Table of Contents Author Guidelines Submit a Manuscript
Advances in Materials Science and Engineering
Volume 2015, Article ID 798965, 9 pages
Research Article

Effect of Three Bioenzymes on Compaction, Consistency Limits, and Strength Characteristics of a Sedimentary Residual Soil

1Department of Civil and Structural Engineering, Universiti Kebangsaan Malaysia (UKM), 43600 Bangi, Selangor, Malaysia
2Institute for Environment and Development (LESTARI), Universiti Kebangsaan Malaysia (UKM), 43600 Bangi, Selangor, Malaysia

Received 30 October 2014; Accepted 1 March 2015

Academic Editor: Hao Wang

Copyright © 2015 Tanveer Ahmed Khan and Mohd Raihan Taha. This is an open access article distributed under the Creative Commons Attribution License, which permits unrestricted use, distribution, and reproduction in any medium, provided the original work is properly cited.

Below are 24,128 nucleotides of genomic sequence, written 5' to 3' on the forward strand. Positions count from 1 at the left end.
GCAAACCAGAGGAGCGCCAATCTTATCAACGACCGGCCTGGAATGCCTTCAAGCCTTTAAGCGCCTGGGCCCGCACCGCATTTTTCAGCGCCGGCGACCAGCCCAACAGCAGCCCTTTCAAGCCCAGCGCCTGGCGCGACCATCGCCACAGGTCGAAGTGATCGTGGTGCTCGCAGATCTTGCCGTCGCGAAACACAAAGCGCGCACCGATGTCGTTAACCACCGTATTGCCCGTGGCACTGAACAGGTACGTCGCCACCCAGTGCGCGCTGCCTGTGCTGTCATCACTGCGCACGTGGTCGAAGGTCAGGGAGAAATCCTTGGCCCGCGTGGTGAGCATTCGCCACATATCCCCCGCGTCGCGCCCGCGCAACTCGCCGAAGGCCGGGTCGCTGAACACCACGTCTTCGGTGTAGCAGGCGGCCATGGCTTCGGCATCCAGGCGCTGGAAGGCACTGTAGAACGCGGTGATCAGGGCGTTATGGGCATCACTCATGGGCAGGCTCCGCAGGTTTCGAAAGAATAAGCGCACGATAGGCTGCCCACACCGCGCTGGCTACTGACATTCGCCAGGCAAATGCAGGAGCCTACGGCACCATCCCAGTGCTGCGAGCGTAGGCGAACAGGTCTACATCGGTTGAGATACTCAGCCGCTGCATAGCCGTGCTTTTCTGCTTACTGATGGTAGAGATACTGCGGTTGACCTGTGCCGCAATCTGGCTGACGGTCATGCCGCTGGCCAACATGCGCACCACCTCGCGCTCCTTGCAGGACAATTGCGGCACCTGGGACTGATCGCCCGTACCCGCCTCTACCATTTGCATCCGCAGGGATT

Bioenzymes are organic degradable materials, currently introduced as soil improvement additives. In this experimental study, three types of bioenzymes from three different countries were used to improve Universiti Kebangsaan Malaysia (UKM) soil. UKM soil has properties quite similar to soils recommended as suitable by bioenzyme suppliers. The effect of the three bioenzymes on Atterberg limits, compaction characteristics, and unconfined compressive strength was studied. Controlled untreated and treated samples for two dosages at curing times up to three months were prepared and tested after completion of the curing period. Some results showed little improvement in compaction characteristics, and unconfined compressive strength, but no notable improvement was noticed in Atterberg limits. X-ray diffraction (XRD), X-ray fluorescence (XRF), and field emission scanning electron microscopy (FESEM) tests were conducted for untreated and treated soil samples after two months of curing. XRD and XRF did not show any change in mineralogy and chemical composition between controlled untreated samples and samples treated with the three bioenzymes. However, the FESEM images revealed a denser packing of particles for soil samples treated with two of the bioenzymes.